Google and Facebook must pay Australian media outlets for news stories or face fines of up to $10 million in world-first ruling

Google and Facebook will soon be forced to pay media companies for the right to use their stories or face fines of up to $10million for breaching a copyright deal.
In a world first, the Australian Competition and Consumer Commission has released a new draft code directing the American search engine and social media giants to negotiate fair payment deals.
Treasurer Josh Frydenberg and Communications Minister Paul Fletcher said Google and Facebook had 'an imbalance in bargaining power' and this needed to be fixed.

Google and Facebook will soon be forced to pay media companies for the right to use their stories or face fines of up to $10million for breaching a copyright deal
Google and Facebook will soon be forced to pay media companies for the right to use their stories or face fines of up to $10million for breaching a copyright deal
The competition regulator is proposing new laws that would allow commercial news media companies to negotiate 'an appropriate payment for news content'.
Mr Frydenberg as Treasurer would have the power to compel Facebook and Google to negotiate with media companies. 
A maximum penalty of $10million would be imposed on the multinational companies if Google or Facebook breached a deal to share content and were convicted in the Federal Court.
The digital giants could also be fined the equivalent of three times the commercial benefit they obtained from illegally sharing the news content, or ten per cent of their annual revenue in Australia during the past year.
Under the proposed new arrangement, Google and Facebook would be forced into third-party arbitration with media companies if they failed to reach an agreement with them.
An independent umpire would make a decision within 45 business days. 

Should media companies fail to agree on an umpire with Google or Facebook, the  Australian Communications and Media Authority would appoint a panel of three arbitrators with legal, industry or economic experience.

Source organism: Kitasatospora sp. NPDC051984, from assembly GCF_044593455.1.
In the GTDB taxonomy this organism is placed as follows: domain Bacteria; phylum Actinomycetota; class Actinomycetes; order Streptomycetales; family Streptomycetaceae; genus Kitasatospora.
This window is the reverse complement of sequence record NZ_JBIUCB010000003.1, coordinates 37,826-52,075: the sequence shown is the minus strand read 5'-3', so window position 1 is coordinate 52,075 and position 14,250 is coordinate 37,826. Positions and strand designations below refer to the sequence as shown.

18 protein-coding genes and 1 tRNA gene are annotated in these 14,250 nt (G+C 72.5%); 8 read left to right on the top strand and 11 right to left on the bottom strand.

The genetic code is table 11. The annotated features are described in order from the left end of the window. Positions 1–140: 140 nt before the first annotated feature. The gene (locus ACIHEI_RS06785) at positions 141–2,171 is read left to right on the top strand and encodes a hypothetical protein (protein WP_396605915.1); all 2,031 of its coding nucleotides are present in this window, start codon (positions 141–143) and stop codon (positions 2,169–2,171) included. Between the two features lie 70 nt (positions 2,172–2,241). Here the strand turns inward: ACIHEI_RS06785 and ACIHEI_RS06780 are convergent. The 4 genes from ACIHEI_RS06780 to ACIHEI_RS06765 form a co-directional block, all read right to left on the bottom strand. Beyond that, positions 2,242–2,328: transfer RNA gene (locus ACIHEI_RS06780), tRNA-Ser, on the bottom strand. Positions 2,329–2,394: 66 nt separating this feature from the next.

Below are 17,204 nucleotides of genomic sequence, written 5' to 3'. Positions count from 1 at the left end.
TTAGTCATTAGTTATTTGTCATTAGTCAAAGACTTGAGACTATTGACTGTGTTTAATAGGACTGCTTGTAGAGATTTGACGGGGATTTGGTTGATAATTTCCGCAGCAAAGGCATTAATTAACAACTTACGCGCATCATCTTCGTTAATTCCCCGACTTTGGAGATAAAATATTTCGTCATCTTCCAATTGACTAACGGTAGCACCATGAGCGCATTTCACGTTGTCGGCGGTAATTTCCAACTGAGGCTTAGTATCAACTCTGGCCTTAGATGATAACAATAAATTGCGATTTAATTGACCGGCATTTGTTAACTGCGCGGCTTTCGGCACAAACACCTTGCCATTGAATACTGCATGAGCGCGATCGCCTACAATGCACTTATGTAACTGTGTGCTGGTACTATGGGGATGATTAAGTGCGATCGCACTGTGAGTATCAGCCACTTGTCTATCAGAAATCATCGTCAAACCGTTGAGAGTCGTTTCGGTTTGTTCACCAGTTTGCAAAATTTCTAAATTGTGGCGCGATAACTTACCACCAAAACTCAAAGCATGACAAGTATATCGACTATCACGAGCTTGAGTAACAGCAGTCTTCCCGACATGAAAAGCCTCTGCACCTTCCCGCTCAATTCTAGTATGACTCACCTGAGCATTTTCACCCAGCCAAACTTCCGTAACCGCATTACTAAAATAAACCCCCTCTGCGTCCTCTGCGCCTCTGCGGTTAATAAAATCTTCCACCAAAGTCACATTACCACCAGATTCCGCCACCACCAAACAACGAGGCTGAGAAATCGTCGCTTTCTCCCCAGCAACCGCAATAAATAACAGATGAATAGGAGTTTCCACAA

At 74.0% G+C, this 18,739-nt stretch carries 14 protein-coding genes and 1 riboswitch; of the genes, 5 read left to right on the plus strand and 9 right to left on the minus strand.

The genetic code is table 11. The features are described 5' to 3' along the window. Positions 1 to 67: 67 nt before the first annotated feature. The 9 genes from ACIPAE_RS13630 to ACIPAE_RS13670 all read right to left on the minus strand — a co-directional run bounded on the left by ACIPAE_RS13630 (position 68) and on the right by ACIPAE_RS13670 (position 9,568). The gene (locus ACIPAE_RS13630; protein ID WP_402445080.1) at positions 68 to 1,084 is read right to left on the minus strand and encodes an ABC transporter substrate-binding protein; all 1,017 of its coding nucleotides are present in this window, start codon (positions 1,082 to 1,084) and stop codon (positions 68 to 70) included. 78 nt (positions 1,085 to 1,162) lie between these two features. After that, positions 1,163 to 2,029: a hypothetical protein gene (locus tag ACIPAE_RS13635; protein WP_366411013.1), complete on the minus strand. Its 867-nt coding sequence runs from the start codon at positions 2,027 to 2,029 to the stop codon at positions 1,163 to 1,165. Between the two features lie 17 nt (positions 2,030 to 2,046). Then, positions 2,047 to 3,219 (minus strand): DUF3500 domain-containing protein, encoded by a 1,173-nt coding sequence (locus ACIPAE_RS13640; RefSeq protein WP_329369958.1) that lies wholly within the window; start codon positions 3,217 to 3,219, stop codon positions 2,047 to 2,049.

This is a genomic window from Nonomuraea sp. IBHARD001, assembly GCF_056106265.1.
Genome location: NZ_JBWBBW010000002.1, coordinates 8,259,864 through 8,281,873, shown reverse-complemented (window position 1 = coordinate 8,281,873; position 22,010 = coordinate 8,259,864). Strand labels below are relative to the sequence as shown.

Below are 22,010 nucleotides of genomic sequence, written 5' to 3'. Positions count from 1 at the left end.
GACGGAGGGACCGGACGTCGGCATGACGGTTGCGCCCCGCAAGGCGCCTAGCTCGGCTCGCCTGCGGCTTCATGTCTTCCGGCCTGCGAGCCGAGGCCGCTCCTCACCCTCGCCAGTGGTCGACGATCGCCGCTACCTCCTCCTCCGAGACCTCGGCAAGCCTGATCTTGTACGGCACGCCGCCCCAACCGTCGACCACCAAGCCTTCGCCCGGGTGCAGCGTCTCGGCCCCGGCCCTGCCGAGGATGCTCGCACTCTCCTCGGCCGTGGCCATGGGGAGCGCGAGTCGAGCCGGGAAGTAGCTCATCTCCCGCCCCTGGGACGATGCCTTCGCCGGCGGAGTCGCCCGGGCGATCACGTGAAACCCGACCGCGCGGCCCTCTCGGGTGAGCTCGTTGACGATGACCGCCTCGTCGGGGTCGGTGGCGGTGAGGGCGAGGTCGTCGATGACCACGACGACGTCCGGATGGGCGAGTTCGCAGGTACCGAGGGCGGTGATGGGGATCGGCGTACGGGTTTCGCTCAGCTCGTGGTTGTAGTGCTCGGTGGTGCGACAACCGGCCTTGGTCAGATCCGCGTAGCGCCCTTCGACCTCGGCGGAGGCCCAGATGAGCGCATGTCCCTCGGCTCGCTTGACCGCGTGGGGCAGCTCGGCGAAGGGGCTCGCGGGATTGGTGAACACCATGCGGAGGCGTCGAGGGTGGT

News outlets and the social media giants would pay for this conciliation over payment terms for circulating their content. 
The ACCC's final report was published on Friday, three months after the government directed it to develop a mandatory code of conduct.
The new rules would give more power to news media businesses that earned at least $150,000 a year in revenue and served an Australian audience.
The government-owned ABC and SBS, and trade publications would not be covered. 
Treasurer Josh Frydenberg and Communications Minister Paul Fletcher said Google and Facebook had 'an imbalance in bargaining power' and this needed to be fixed. The Australian Competition and Consumer Commission is proposing maximum fines of $10million if they broke a deal with media companies
Treasurer Josh Frydenberg and Communications Minister Paul Fletcher said Google and Facebook had 'an imbalance in bargaining power' and this needed to be fixed. The Australian Competition and Consumer Commission is proposing maximum fines of $10million if they broke a deal with media companies
Google and Facebook must pay Australian media outlets for news stories or face fines of up to $10 million in world-first ruling Google and Facebook must pay Australian media outlets for news stories or face fines of up to $10 million in world-first ruling Reviewed by STATION GOSSIP on 01:59 Rating: 5

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